September 29, 2014
I've been shooting almost exclusively with my E-M1 and the M.Zuiko 12-40mm PRO lens for over six months now. I'm convinced it's the perfect travel and industrial field camera for pros and enthusiasts, with the following caveats:
1.) At least three fully charged batteries should be carried with the camera whenever out shooting in the field, particularly for all-day events and schedules. One in the body and two extra. Once the level indicator drops below three bars, the power drains pretty quickly.
2.) While the myriad function buttons, lever and dials are an ergonomic fantasy land of control IN THEORY, the camera is just small enough, especially when not using the optional battery grip, where unintentional pushing of pre-set controls WILL happen in a run-and-gun situation. I recently spoke to a famous E-M1 endorser who confided in me that he actually has all his extra function buttons set to OFF. In addition, an Olympus rep reluctantly confessed that the back 1-2 position lever is so sophisticated as to be slightly volatile, explaining why my E-M1 has "locked up" a few times during strenuous, fast shooting periods.
That being said, none of this is enough to detract from a five star rating. This camera (and the image quality of remarkably high-end M.Zuiko lenses) has brought my shots up to a level I never thought I's reach at this price point. This camera body really seems to have been designed and built as relatively "future-proof," as well as immediately usable at any skill level.
Just be careful how you hold it if you're going to set all those fancy function buttons.
September 21, 2014
Seldom do I go out and purchase the latest and greatest of anything. I came from the OM-D film world and had several of the E-Series cameras in the digital world and enjoyed them all. Two months after this camera came out, I bought one. By comparison, I did not purchase the E-5 until it had been out for two years. An early adopter, well this is new territory.
I own seventeen of the lenses designed for the four thirds system, and I have been most impressed with how they delve together with the E-M1 and produce quality and beautiful images, so long as the owner is paying attention and knows what he is doing. It is clear I am the weak link in the equation. I have yet to master nearly all the settings this instrument is capable of, and now I have the version 2 firmware to tackle. Those are my limitations and challenges, and that is what makes this camera a joy to use...it produces in spite of what I bring to the table.
Read the manual, read it again and again, seek out advice and assistance, and most of all experiment. The instrument delivers, and in the right hands it delivers spectacular images. If at first you do not succeed, don't complain, but get out and practice. Your new teacher, the E-M1, is well up to the task. Enjoy it.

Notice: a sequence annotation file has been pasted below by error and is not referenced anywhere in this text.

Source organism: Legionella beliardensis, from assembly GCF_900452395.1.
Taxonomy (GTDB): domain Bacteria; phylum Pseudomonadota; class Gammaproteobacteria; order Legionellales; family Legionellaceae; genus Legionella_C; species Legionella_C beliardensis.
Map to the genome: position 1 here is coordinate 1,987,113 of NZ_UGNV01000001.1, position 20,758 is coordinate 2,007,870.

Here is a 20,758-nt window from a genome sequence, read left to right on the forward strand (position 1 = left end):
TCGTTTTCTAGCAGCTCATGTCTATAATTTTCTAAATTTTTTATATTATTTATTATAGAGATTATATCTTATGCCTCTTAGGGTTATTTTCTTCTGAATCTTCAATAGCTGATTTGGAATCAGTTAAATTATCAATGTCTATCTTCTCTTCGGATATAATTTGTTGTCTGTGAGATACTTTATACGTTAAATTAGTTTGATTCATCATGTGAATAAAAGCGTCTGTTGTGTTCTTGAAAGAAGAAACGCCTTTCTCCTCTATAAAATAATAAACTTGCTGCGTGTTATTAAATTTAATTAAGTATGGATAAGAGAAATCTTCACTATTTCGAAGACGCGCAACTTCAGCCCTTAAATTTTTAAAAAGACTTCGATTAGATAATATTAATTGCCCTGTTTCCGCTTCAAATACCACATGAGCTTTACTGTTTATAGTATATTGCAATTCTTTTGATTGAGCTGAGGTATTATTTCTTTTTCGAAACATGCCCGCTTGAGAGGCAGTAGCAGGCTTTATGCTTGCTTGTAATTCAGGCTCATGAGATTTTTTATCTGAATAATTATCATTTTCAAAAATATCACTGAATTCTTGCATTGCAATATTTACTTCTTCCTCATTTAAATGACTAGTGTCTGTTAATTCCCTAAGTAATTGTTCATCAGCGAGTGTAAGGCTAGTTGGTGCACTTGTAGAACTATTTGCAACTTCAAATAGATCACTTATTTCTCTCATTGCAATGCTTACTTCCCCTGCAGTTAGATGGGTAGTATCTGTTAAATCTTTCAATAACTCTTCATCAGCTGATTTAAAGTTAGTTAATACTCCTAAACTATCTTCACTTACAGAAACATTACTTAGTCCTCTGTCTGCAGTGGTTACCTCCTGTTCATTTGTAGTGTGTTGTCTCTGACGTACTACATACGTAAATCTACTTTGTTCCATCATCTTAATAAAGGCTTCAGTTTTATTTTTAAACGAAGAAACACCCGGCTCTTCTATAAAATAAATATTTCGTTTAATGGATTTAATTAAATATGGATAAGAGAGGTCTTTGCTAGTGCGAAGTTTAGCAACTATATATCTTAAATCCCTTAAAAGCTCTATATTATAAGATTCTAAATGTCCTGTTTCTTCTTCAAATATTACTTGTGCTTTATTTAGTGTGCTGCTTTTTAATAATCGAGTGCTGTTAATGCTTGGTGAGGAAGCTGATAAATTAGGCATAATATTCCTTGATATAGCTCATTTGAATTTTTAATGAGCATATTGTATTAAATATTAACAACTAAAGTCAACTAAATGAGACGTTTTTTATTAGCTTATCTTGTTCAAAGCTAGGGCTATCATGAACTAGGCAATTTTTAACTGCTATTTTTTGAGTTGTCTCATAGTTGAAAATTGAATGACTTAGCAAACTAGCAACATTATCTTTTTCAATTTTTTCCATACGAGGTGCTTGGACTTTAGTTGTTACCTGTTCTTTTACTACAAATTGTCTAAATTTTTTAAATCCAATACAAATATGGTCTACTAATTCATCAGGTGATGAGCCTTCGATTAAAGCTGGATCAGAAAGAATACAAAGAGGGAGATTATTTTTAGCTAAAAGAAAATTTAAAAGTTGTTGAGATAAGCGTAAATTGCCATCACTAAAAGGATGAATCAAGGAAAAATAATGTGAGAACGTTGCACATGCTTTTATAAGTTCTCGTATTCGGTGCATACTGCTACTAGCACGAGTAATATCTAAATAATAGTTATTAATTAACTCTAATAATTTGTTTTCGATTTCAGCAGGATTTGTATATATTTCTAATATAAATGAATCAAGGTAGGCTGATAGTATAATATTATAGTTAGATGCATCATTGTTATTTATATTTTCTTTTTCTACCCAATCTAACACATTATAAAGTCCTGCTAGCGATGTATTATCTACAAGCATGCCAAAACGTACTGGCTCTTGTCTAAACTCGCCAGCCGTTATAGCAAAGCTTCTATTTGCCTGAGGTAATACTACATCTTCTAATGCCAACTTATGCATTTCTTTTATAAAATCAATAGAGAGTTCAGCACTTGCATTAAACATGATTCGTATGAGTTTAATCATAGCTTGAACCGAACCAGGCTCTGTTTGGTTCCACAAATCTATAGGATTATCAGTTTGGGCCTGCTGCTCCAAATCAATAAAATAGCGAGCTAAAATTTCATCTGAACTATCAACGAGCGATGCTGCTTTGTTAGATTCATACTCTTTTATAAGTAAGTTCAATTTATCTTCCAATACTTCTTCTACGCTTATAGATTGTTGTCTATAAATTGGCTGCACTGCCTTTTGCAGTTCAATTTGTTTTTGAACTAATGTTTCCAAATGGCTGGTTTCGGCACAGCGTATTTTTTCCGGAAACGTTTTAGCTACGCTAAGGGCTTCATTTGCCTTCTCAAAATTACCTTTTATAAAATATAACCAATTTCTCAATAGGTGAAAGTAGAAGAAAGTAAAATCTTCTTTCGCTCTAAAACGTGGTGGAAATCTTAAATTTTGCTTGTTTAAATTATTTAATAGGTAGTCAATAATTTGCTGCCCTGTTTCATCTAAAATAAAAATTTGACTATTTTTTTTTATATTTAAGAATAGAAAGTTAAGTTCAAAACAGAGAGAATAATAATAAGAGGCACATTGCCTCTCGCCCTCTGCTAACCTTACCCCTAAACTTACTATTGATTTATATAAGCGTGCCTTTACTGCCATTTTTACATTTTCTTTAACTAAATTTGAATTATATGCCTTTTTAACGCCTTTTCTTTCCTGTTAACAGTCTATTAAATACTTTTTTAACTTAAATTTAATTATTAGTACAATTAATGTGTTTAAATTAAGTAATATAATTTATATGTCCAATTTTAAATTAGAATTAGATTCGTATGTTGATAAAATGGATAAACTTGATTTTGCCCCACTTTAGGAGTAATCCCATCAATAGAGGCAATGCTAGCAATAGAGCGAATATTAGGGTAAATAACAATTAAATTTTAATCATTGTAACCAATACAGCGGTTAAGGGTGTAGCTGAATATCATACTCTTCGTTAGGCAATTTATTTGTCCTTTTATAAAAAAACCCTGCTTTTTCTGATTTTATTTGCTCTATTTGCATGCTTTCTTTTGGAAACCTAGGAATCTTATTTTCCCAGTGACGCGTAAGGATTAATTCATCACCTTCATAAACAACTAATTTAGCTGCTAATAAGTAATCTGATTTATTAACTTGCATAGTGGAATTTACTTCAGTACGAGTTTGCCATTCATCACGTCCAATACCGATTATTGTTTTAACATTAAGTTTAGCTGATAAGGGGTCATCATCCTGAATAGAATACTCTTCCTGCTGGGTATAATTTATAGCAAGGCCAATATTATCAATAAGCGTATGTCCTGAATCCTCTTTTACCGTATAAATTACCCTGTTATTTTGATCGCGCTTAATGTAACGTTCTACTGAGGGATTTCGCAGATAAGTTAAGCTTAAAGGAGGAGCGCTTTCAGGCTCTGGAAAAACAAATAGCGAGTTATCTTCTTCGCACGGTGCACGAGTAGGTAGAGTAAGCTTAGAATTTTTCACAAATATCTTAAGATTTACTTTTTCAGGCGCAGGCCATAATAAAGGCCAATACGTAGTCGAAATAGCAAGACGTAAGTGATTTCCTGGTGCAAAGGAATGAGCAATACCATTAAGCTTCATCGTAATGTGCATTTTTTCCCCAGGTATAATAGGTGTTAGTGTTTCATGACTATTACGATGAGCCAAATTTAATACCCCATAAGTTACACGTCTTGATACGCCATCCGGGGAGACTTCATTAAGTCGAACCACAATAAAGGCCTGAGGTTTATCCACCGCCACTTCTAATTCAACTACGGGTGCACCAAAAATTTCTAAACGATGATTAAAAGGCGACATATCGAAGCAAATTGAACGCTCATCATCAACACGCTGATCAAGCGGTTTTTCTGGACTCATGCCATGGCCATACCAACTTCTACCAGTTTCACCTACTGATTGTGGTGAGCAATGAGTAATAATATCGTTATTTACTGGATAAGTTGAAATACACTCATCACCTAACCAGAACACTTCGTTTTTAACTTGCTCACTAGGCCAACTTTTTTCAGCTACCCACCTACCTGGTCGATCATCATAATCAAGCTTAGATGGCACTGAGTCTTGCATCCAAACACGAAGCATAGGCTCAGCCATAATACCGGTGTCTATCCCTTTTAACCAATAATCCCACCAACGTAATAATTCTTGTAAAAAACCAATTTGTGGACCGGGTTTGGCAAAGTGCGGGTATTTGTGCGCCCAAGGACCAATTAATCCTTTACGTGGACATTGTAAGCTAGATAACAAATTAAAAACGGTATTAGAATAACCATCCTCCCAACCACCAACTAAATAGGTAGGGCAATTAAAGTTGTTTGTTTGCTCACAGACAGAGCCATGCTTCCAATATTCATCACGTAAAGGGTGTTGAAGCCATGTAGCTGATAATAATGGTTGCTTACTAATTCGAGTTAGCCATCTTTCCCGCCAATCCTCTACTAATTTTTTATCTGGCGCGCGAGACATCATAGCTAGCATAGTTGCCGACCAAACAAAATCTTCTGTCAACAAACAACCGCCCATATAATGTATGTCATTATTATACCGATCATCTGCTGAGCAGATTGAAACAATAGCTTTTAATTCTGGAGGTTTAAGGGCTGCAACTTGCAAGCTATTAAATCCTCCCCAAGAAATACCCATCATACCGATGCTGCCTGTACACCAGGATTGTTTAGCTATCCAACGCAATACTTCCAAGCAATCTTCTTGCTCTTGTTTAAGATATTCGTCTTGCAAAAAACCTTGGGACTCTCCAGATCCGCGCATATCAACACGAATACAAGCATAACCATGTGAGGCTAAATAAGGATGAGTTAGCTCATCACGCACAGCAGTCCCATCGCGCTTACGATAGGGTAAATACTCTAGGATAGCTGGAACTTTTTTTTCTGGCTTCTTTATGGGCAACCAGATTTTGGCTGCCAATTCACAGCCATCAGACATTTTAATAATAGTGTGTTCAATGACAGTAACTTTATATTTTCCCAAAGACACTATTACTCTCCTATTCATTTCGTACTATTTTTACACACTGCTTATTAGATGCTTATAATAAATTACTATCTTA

August 01, 2014
This is a very complicated camera to operate, and the manual is next to useless. We need more outside manuals for users as it is obvious that the camera companies don't care about anything than sales. I have Friedman's The Complete Guide to Olympus' OM-D E-M1, but its organization leaves a lot to be desired.
July 29, 2014
I have had many Olympus cameras through the years.This is a very complicated camera and not very intuitive. Took me forever to even figure out how to adjust the flash for a flash fill in. I was hoping for a good fast focus with good results. Many of the pictures have way too soft focus with blur when you don't want it. I was trying to shoot some photos last week of a dinner and gave up with the blur and lighting and just grabbed my Oly Tough G2 and that point and shoot was better. I went to the Olympus site for learning and saw they sold a video, but it had universal bad reviews as being worthless information with someone only reading parts of the instruction manual. For a product of this price and supposed quality, there should be an informative video included in the product itself. I bought this camera as an upgrade from my Oly Tough G2 for use underwater and land use. I am now holding off buying the underwater housing because I don't think it will work like I had hoped. I am disappointed.
July 21, 2014
I have owned a number of Olympus compact cameras and have been impressed with their durability, quality and the quality of the photos they were able to produce. I was hoping that moving to this model would provide me with more professional features I could grow into while maintaining the Olympus functional style. This purchase has worked out very well for me, so far.
Features are generally where I would have looked for them on previous models. There's no shortage of professional features, in addition to what I've been used to with compact systems. Olympus also makes one of the most flexible systems available in any format, considering there are direct access buttons for just about everything you would need quick access to, and most are user customizable!